When it comes to writing, Barry Eisenberg takes inspiration from Jim Lehrer. His goal? 20 pages a day. 20 pages! Talk about prolific. I have a 500 a day word goal. 20 pages would increase that goal 40x. Can you write 20 pages a day?
Who are you?
My name is Barry Eisenberg. I am an associate professor at the State University of New York and a health care consultant, and I live in central New Jersey. I just published my first novel, Primal Calling, a story about a young man’s journey to find the father he never knew and, in so doing, discovers himself. What started as a short story turned into a full-length novel, and I have been bitten by the proverbial writing bug. I’m currently at work on a new novel, which is very different from Primal Calling. It is about the challenges a family faces as an aging parent becomes unable to live independently, a topic I’ve written about in The New York Times.
What do you write?
I have always loved writing. The majority of my writing focuses on health care management as well as the direction of higher education. I have even written articles about how these two seemingly disparate fields are related and what lessons each can learn from the other. Writing fiction was a somewhat buried desire, but it was recently unearthed by chance. I heard a snippet of a story on the radio about a young man who became driven to find a father he never met. I thought this would be a good basis for a work of fiction, ultimately becoming my first novel, Primal Calling. Having worked in health care for the entirety of my professional career, I have always been taken by the courage of those who must dig deep as they cope with serious illness. I was able to pull from those stories when writing Primal Calling, which, at its heart, is about facing and overcoming a major life challenge.
Where do you write?
Some colleagues tell me they write best with soft music playing in the background. Others say they feel most capable when they sit outdoors. Neither of these work for me. I find I need absolute quiet and I work best in a confined space. My home office fits the bill. I write on my PC or laptop, although when not writing, I use my phone or tablet to record any ideas that jump into my head.
When do you write?
Several years ago, I heard an interview with the late journalist and writer Jim Lehrer, who was incredibly prolific and productive. The interviewer asked about his writing sessions and he replied that he commits to writing 20 pages each day, starting very early in the morning. He also said that he had no idea what those 20 pages would contain, that the ideas would unfold and take shape as he wrote. This resonated, helping me to appreciate that a flow will emerge and not to feel locked into an outcome. I find that, for me, the process of writing fiction differs greatly from nonfiction. When writing fiction, I’m at my best if I start early in the morning, usually no later than 7 am. I don’t have particular time, word, or page goals, but I do feel compelled to finish even a rough sketch of a chapter to get a sense of closure for that session. Writing nonfiction is guided by an entirely different process. The objectives are established at the outset, so I’ll have a reasonably clear idea about what the work will look like when it’s complete.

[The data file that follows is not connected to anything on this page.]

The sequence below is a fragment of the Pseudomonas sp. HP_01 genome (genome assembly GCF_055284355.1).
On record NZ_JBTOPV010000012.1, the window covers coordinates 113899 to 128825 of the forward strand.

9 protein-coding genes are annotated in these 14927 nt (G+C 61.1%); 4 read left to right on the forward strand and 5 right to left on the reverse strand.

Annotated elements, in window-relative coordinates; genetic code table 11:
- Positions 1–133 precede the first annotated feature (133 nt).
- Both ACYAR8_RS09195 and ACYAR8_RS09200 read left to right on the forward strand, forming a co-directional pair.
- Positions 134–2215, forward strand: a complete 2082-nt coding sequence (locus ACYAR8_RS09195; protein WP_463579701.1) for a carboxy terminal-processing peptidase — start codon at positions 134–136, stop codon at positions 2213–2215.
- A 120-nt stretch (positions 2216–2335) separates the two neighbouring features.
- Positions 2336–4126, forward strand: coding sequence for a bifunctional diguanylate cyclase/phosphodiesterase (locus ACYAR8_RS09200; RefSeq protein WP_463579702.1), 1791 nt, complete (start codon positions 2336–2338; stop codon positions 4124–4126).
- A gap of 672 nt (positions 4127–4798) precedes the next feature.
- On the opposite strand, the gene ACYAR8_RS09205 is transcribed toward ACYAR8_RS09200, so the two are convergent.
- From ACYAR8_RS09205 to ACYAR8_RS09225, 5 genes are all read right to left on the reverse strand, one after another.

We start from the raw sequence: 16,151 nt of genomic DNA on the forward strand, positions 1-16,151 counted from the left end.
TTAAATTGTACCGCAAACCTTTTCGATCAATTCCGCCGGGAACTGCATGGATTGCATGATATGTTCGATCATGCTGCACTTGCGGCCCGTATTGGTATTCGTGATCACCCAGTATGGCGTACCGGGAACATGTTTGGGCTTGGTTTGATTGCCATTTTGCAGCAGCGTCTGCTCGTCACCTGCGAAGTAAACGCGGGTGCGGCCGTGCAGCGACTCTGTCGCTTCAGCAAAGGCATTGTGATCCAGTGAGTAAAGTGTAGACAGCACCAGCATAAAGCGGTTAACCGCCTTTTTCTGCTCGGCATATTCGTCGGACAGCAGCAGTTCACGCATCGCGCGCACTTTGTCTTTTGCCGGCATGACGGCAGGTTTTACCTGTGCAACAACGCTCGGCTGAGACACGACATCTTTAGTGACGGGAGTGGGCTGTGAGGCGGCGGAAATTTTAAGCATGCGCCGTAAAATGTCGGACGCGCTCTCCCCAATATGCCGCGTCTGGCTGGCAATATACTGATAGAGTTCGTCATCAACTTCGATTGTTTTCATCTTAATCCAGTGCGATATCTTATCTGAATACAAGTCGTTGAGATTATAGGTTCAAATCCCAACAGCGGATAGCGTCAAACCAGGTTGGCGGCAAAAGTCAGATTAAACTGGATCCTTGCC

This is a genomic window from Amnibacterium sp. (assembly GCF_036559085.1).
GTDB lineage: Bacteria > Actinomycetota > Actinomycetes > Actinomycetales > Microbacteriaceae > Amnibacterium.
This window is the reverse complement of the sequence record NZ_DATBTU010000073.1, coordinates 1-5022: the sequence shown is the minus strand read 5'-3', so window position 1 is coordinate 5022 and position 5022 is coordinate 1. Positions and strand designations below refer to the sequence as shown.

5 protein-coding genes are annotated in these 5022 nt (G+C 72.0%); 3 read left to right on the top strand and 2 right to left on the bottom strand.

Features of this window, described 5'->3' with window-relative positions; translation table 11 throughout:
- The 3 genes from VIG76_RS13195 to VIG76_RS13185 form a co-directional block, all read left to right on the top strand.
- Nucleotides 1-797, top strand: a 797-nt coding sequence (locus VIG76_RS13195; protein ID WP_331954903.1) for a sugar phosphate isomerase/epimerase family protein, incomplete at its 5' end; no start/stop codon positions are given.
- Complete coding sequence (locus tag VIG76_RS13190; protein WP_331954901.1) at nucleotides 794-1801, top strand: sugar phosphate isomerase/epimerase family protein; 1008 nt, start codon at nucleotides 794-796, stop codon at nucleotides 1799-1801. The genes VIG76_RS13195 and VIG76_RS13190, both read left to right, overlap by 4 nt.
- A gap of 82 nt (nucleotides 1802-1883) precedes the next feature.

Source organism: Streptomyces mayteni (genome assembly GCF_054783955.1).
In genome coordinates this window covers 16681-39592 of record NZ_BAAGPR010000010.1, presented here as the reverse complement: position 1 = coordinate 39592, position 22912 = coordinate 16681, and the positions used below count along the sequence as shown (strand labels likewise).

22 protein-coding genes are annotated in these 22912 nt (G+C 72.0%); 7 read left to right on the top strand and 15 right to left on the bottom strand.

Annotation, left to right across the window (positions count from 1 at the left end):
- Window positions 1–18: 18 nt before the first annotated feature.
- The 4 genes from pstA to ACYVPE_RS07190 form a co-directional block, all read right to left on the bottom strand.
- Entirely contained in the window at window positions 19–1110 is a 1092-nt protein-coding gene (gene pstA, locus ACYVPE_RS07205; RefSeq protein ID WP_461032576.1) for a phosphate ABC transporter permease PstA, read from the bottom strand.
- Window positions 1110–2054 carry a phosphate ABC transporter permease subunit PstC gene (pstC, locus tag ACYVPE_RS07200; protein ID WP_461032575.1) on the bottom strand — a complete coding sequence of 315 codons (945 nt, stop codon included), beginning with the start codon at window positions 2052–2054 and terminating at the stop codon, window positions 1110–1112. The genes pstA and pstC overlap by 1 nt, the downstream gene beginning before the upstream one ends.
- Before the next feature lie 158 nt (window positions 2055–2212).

Why do you write?
Having worked in health care my entire adult life, formerly as a hospital executive and currently as an associate professor of health care and consultant, I have been inspired by the countless people I’ve met who face life and death situations. I have learned so much from them — about courage, tenacity, fear, vulnerability, love, and grace. While the characters in my novel do not confront a health issue, they do find themselves in extraordinary circumstances that test their ability to persevere and think about who they are and want to be. Trying to understand that not only motivates me to write but helps me to grow as a person.
How do you overcome writer’s block?
Because of the nature of my work, I have always had deadlines. In retrospect, this has been quite helpful, relieving me of the responsibility for creating self-imposed timeframes. When writing fiction, I have found what helps if I hit an impasse is not plowing ahead, but rather, stepping away for a quick break, like taking my dog, Dolan, for a walk. I’ve noticed that he starts eyeing his leash when the keyboard clicking stops. Fortunately for Dolan, I have yet to experience a sustained period of writer’s block — he likes his quiet time to sleep.
Bonus: What do you enjoy doing when not writing?
Spending time with my family is something I treasure. My wife, Amy, and I are musical theater nerds and share this love with all three of our grown children and their partners. We really look forward to taking our grandson to his first musical as soon as he is old enough. We enjoy hiking along the many beautiful trails in New Jersey. We also enjoy taking cooking classes and later practicing (and occasionally ruining) what we’ve learned. Travelling to and learning about other countries and cultures is also something we relish. For close to thirty years, I have been bicycle-riding with a group of close friends. This group has become something of a support group for one another as well as just a fun bunch of guys who enjoy being together. Among the most peaceful and joyful things I do is caring for and riding Flash, our rescue Thoroughbred.